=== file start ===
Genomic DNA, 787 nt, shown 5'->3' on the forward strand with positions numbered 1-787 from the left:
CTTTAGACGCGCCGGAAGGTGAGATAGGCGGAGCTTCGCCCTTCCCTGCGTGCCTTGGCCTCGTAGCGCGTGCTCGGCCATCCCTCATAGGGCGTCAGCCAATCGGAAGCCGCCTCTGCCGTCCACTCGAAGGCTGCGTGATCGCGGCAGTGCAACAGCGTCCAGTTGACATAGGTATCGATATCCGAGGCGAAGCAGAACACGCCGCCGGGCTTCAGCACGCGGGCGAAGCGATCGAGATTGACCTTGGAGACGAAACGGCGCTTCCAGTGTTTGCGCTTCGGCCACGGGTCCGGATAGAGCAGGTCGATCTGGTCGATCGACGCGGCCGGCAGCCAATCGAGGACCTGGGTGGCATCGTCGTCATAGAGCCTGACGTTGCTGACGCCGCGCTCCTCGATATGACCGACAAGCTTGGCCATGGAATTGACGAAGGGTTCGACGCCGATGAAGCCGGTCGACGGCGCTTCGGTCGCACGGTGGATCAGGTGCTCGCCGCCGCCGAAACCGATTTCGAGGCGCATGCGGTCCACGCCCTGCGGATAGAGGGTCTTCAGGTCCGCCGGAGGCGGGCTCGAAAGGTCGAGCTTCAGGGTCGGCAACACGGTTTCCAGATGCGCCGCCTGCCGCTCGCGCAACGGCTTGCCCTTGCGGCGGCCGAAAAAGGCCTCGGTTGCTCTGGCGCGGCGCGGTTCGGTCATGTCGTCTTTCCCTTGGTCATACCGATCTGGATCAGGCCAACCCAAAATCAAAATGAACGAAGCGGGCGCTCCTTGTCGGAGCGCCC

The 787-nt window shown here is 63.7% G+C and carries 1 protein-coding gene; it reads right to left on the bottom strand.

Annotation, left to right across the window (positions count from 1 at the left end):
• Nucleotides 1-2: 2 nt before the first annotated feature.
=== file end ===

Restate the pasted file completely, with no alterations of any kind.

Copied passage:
Genomic DNA, 787 nt, shown 5'->3' on the forward strand with positions numbered 1-787 from the left:
CTTTAGACGCGCCGGAAGGTGAGATAGGCGGAGCTTCGCCCTTCCCTGCGTGCCTTGGCCTCGTAGCGCGTGCTCGGCCATCCCTCATAGGGCGTCAGCCAATCGGAAGCCGCCTCTGCCGTCCACTCGAAGGCTGCGTGATCGCGGCAGTGCAACAGCGTCCAGTTGACATAGGTATCGATATCCGAGGCGAAGCAGAACACGCCGCCGGGCTTCAGCACGCGGGCGAAGCGATCGAGATTGACCTTGGAGACGAAACGGCGCTTCCAGTGTTTGCGCTTCGGCCACGGGTCCGGATAGAGCAGGTCGATCTGGTCGATCGACGCGGCCGGCAGCCAATCGAGGACCTGGGTGGCATCGTCGTCATAGAGCCTGACGTTGCTGACGCCGCGCTCCTCGATATGACCGACAAGCTTGGCCATGGAATTGACGAAGGGTTCGACGCCGATGAAGCCGGTCGACGGCGCTTCGGTCGCACGGTGGATCAGGTGCTCGCCGCCGCCGAAACCGATTTCGAGGCGCATGCGGTCCACGCCCTGCGGATAGAGGGTCTTCAGGTCCGCCGGAGGCGGGCTCGAAAGGTCGAGCTTCAGGGTCGGCAACACGGTTTCCAGATGCGCCGCCTGCCGCTCGCGCAACGGCTTGCCCTTGCGGCGGCCGAAAAAGGCCTCGGTTGCTCTGGCGCGGCGCGGTTCGGTCATGTCGTCTTTCCCTTGGTCATACCGATCTGGATCAGGCCAACCCAAAATCAAAATGAACGAAGCGGGCGCTCCTTGTCGGAGCGCCC

The 787-nt window shown here is 63.7% G+C and carries 1 protein-coding gene; it reads right to left on the bottom strand.

Annotation, left to right across the window (positions count from 1 at the left end):
• Nucleotides 1-2: 2 nt before the first annotated feature.